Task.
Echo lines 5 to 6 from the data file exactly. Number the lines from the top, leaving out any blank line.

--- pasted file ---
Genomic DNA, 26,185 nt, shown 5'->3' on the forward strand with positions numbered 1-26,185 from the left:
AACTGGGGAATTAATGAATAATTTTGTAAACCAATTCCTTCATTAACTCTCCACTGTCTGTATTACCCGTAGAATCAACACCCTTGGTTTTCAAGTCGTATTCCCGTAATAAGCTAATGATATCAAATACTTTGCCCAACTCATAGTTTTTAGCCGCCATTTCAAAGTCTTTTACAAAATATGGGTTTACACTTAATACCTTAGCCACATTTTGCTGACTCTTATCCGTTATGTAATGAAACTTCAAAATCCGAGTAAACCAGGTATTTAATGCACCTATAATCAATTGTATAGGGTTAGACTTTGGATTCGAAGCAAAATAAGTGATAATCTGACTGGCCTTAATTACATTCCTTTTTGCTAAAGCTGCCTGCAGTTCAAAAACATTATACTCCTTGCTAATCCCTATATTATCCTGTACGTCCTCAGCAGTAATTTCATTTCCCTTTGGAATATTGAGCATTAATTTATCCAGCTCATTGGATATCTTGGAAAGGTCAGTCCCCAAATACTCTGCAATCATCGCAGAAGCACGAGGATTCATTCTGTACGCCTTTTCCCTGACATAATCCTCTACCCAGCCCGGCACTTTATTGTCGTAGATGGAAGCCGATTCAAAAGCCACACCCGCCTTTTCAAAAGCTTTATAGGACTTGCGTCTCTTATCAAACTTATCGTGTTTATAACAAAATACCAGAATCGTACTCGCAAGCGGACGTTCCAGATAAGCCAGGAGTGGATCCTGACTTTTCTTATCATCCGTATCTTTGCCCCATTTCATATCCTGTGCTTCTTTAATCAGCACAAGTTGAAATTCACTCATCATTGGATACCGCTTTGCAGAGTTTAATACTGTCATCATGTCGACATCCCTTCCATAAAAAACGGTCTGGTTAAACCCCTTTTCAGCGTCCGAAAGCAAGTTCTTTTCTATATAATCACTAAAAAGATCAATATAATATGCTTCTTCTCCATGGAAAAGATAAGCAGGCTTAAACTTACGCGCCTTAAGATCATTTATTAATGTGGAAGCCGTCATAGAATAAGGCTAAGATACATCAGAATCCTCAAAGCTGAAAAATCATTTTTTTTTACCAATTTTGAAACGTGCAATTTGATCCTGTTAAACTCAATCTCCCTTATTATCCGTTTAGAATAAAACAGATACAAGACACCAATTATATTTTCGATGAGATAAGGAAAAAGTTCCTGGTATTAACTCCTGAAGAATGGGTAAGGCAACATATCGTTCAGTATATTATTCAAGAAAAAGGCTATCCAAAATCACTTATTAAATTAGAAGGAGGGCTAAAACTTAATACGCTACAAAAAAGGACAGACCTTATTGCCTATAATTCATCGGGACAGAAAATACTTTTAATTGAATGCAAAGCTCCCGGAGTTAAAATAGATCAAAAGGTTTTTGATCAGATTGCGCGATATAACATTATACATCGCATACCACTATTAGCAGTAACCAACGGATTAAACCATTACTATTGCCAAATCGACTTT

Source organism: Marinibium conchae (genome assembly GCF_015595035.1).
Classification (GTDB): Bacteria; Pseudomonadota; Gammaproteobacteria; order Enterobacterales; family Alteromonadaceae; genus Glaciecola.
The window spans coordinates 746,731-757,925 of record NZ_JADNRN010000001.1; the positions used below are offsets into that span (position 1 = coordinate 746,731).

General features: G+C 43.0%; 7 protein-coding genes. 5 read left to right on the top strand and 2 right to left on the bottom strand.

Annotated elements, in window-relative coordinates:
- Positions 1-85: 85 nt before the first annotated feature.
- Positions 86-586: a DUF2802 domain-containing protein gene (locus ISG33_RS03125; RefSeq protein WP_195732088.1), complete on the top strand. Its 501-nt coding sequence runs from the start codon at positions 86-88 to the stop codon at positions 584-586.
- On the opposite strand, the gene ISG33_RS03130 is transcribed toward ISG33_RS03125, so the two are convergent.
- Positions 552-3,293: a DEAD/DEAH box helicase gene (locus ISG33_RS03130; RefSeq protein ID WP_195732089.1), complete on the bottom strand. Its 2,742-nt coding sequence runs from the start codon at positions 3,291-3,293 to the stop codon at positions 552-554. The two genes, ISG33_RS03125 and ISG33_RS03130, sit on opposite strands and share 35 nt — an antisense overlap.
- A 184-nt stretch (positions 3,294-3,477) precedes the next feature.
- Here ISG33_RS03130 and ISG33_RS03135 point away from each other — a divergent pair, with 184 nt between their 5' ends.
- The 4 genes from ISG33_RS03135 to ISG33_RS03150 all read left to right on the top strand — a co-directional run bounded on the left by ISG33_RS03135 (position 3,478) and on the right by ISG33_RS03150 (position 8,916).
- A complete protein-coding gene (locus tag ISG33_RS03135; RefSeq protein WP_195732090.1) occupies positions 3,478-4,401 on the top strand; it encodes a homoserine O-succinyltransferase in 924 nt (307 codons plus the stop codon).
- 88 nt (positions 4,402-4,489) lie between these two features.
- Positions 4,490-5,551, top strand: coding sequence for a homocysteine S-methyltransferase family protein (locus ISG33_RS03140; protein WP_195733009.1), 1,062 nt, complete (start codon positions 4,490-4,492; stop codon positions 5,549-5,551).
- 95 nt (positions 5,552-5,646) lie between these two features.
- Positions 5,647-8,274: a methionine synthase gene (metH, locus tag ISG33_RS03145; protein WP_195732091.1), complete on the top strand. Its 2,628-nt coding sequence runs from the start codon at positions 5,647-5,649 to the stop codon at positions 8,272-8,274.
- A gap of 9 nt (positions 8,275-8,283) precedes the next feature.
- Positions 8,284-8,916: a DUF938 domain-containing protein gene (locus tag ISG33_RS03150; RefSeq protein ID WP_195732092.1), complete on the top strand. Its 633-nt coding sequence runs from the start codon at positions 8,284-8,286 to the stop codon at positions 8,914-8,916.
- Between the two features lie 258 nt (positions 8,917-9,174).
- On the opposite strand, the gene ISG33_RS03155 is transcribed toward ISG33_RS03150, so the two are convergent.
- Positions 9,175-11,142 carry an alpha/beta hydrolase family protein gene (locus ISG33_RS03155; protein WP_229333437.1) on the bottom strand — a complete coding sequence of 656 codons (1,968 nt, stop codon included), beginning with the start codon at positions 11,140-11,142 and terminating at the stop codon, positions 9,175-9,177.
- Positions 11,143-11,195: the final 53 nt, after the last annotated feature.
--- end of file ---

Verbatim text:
The window spans coordinates 746,731-757,925 of record NZ_JADNRN010000001.1; the positions used below are offsets into that span (position 1 = coordinate 746,731).

General features: G+C 43.0%; 7 protein-coding genes. 5 read left to right on the top strand and 2 right to left on the bottom strand.